Theory of Everything, 2006

Fernanda D'Agostino
(American, born 1950)

Location: Everett Community College, Everett

ABOUT THE ARTWORK

Theory of Everything is part of artist Fernanda D'Agostino's six-part installation in the Whitehorse Hall plaza at Everett Community College. Patterns and theories from physics inspired her playful forms. She notes, "My project uses these forms, drawn from contemporary physics, to create a series of metaphorical sculptures for the lower courtyard. In each instance, dynamic forms are captured in the act of transformation, evoking both the evolving understanding of contemporary physicists and the power of the creative act." In this way, the installation brings together the arts and sciences. Both of these disciplines are taught in Whitehorse Hall.

This artwork was acquired for the State Art Collection in partnership with Everett Community College.

ABOUT THE ARTIST

Portland, Oregon-based artist Fernanda D'Agostino creates sculptural and video-based installations for public spaces. She has collaborated with the late artist Valerie Otani (1947-2020) on site-specific projects since 1993. She has received grants from the National Endowment for the Arts and the Oregon Arts Commission. She has served as an artist-in-residence at Sarah Lawrence College in New York State, The American Academy of Rome, International Artists Village in Yichang, China, and other institutions.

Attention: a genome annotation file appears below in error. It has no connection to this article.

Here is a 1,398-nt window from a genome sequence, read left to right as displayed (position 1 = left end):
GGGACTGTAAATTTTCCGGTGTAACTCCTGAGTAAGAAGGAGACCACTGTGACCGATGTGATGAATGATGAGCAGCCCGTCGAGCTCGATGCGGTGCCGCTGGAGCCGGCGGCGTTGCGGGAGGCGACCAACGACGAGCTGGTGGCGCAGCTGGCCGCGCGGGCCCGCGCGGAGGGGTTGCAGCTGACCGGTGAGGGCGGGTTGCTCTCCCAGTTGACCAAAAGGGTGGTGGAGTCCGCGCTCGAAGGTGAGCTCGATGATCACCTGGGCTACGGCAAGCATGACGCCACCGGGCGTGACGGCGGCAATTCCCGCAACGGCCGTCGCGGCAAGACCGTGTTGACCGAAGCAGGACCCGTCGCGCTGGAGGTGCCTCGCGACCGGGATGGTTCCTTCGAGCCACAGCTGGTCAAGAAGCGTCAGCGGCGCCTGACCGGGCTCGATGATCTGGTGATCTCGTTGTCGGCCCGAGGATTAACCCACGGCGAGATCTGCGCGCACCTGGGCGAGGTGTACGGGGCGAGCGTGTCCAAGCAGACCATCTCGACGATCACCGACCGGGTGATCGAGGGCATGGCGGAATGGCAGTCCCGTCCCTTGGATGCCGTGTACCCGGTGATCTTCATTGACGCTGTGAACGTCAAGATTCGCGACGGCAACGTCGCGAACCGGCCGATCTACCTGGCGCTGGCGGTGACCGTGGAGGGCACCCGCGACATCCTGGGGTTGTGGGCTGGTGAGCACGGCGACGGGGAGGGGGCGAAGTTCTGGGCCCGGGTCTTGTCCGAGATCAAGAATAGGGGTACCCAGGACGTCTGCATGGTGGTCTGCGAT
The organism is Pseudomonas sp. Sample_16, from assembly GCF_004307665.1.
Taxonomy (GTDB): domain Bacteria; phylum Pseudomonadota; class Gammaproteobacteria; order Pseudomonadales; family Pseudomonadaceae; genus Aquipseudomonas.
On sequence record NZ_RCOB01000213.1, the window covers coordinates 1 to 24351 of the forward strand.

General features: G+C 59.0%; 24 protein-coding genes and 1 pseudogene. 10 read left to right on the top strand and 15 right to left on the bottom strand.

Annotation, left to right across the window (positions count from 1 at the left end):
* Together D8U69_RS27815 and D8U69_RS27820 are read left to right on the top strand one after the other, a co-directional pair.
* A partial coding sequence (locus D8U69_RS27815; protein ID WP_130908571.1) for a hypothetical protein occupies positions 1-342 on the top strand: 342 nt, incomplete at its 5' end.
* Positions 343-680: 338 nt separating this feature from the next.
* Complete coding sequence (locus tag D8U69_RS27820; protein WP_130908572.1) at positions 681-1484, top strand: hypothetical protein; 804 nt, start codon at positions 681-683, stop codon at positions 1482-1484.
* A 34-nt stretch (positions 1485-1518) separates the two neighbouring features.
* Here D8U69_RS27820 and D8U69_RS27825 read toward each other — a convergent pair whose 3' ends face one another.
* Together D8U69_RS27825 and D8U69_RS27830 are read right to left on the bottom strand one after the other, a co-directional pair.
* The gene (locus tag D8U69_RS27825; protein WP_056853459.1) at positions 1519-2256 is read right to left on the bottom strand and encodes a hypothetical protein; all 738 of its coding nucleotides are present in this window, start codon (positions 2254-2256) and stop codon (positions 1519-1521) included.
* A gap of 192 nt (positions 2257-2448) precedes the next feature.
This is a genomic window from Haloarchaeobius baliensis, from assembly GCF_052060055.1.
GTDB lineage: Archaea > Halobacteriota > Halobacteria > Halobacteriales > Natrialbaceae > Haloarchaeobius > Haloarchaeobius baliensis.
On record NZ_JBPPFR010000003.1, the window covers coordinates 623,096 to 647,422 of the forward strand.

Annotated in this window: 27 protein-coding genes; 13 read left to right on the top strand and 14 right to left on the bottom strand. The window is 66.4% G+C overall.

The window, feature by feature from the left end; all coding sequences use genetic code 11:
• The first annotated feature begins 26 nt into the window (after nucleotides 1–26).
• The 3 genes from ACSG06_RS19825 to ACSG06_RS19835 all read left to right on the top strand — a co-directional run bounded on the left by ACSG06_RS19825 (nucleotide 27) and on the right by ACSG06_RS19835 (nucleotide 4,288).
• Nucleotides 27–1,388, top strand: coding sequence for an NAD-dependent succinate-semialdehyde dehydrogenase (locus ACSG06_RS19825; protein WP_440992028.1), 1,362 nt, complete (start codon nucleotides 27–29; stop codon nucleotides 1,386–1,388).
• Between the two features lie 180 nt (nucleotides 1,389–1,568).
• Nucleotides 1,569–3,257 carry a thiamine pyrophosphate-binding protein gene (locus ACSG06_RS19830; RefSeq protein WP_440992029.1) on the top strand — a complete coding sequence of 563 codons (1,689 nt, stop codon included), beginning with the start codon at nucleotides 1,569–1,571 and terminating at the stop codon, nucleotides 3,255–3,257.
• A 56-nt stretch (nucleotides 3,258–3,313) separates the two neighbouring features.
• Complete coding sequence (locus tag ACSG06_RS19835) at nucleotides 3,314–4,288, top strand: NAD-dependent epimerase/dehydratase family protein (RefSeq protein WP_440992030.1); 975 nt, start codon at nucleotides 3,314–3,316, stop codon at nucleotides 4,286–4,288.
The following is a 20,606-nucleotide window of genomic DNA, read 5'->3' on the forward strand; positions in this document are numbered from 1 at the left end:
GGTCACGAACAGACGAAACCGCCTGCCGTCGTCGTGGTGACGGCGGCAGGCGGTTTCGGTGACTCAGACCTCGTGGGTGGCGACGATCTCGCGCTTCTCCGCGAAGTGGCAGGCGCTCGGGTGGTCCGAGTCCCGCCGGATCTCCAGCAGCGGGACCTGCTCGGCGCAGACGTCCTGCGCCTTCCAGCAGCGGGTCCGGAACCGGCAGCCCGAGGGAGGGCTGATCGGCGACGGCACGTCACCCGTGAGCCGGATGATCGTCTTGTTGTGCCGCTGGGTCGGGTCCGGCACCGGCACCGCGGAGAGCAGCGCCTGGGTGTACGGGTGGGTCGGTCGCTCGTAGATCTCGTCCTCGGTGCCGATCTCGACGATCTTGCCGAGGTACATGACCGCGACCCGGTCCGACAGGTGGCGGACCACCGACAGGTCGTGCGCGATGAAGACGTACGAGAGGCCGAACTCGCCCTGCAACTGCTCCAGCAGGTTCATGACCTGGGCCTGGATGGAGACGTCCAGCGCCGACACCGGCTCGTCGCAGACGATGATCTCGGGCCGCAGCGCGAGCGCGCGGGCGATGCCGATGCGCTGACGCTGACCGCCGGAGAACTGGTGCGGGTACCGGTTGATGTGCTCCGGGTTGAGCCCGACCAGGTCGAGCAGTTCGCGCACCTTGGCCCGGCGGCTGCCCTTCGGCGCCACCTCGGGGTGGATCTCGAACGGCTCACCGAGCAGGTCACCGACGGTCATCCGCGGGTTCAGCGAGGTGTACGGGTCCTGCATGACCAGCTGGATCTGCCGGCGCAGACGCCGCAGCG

ARTWORK DETAILS
Material CategorySculpture - other metals
MediumBronze, stainless steel, and basalt
Dimensions12 ft x 4 ft x 3 1/2 ft
ID NumberWSAC2004.048.00A
Acquisition MethodSite responsive commission
Artist LocationOregon, United States
Location Information
AgencyEverett Community College
Artwork LocationEverett Community College
Arts and Science Building plaza (Whitehorse Hall)
WA CountySnohomish
PlacementExterior
Site TypeCollege
Address2000 Tower St.
Everett, WA 98201
Geo. Coordinates48.005199 | -122.202090
Before VisitingSome artworks may be located in areas not accessible to the general public (especially in K-12 public schools). Consider contacting the site prior to a visit to ensure access.
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